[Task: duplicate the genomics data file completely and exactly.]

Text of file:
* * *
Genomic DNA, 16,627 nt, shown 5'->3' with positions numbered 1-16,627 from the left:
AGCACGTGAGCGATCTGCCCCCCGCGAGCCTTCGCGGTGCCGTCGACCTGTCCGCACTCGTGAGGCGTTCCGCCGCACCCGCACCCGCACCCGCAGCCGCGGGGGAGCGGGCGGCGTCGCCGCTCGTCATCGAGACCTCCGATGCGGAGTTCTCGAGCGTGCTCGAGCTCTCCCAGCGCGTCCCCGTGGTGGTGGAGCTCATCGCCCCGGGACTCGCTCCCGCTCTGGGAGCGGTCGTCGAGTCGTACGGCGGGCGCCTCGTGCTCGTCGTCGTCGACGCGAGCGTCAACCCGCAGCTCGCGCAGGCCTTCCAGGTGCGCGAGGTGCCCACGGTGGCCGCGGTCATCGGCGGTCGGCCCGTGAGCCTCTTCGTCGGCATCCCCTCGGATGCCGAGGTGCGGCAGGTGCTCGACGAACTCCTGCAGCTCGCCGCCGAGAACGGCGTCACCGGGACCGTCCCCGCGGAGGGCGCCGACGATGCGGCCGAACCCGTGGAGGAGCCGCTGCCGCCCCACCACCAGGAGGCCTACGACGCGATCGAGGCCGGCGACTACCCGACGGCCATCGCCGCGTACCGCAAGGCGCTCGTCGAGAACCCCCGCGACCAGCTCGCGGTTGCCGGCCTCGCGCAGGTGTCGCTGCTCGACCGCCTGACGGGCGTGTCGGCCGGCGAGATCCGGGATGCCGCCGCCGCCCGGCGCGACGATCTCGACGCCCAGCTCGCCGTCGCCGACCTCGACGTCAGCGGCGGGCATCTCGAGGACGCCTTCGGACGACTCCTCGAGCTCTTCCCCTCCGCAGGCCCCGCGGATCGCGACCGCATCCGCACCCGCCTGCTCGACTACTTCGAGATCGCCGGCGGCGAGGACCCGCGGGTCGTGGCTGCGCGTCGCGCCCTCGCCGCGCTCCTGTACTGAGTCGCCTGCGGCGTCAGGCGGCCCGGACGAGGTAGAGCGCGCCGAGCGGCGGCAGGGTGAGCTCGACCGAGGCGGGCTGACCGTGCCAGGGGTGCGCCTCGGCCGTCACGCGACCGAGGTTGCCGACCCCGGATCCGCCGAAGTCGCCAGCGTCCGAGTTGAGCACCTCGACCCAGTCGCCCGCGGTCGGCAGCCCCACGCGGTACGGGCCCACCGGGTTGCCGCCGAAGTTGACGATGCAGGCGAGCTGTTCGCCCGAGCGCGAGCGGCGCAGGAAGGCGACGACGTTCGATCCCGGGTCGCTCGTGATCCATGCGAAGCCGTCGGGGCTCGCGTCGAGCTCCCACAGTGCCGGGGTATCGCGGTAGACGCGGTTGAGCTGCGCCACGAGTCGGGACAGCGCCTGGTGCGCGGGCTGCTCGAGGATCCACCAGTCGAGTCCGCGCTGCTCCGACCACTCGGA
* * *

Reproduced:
Genomic DNA, 16,627 nt, shown 5'->3' with positions numbered 1-16,627 from the left:
AGCACGTGAGCGATCTGCCCCCCGCGAGCCTTCGCGGTGCCGTCGACCTGTCCGCACTCGTGAGGCGTTCCGCCGCACCCGCACCCGCACCCGCAGCCGCGGGGGAGCGGGCGGCGTCGCCGCTCGTCATCGAGACCTCCGATGCGGAGTTCTCGAGCGTGCTCGAGCTCTCCCAGCGCGTCCCCGTGGTGGTGGAGCTCATCGCCCCGGGACTCGCTCCCGCTCTGGGAGCGGTCGTCGAGTCGTACGGCGGGCGCCTCGTGCTCGTCGTCGTCGACGCGAGCGTCAACCCGCAGCTCGCGCAGGCCTTCCAGGTGCGCGAGGTGCCCACGGTGGCCGCGGTCATCGGCGGTCGGCCCGTGAGCCTCTTCGTCGGCATCCCCTCGGATGCCGAGGTGCGGCAGGTGCTCGACGAACTCCTGCAGCTCGCCGCCGAGAACGGCGTCACCGGGACCGTCCCCGCGGAGGGCGCCGACGATGCGGCCGAACCCGTGGAGGAGCCGCTGCCGCCCCACCACCAGGAGGCCTACGACGCGATCGAGGCCGGCGACTACCCGACGGCCATCGCCGCGTACCGCAAGGCGCTCGTCGAGAACCCCCGCGACCAGCTCGCGGTTGCCGGCCTCGCGCAGGTGTCGCTGCTCGACCGCCTGACGGGCGTGTCGGCCGGCGAGATCCGGGATGCCGCCGCCGCCCGGCGCGACGATCTCGACGCCCAGCTCGCCGTCGCCGACCTCGACGTCAGCGGCGGGCATCTCGAGGACGCCTTCGGACGACTCCTCGAGCTCTTCCCCTCCGCAGGCCCCGCGGATCGCGACCGCATCCGCACCCGCCTGCTCGACTACTTCGAGATCGCCGGCGGCGAGGACCCGCGGGTCGTGGCTGCGCGTCGCGCCCTCGCCGCGCTCCTGTACTGAGTCGCCTGCGGCGTCAGGCGGCCCGGACGAGGTAGAGCGCGCCGAGCGGCGGCAGGGTGAGCTCGACCGAGGCGGGCTGACCGTGCCAGGGGTGCGCCTCGGCCGTCACGCGACCGAGGTTGCCGACCCCGGATCCGCCGAAGTCGCCAGCGTCCGAGTTGAGCACCTCGACCCAGTCGCCCGCGGTCGGCAGCCCCACGCGGTACGGGCCCACCGGGTTGCCGCCGAAGTTGACGATGCAGGCGAGCTGTTCGCCCGAGCGCGAGCGGCGCAGGAAGGCGACGACGTTCGATCCCGGGTCGCTCGTGATCCATGCGAAGCCGTCGGGGCTCGCGTCGAGCTCCCACAGTGCCGGGGTATCGCGGTAGACGCGGTTGAGCTGCGCCACGAGTCGGGACAGCGCCTGGTGCGCGGGCTGCTCGAGGATCCACCAGTCGAGTCCGCGCTGCTCCGACCACTCGGA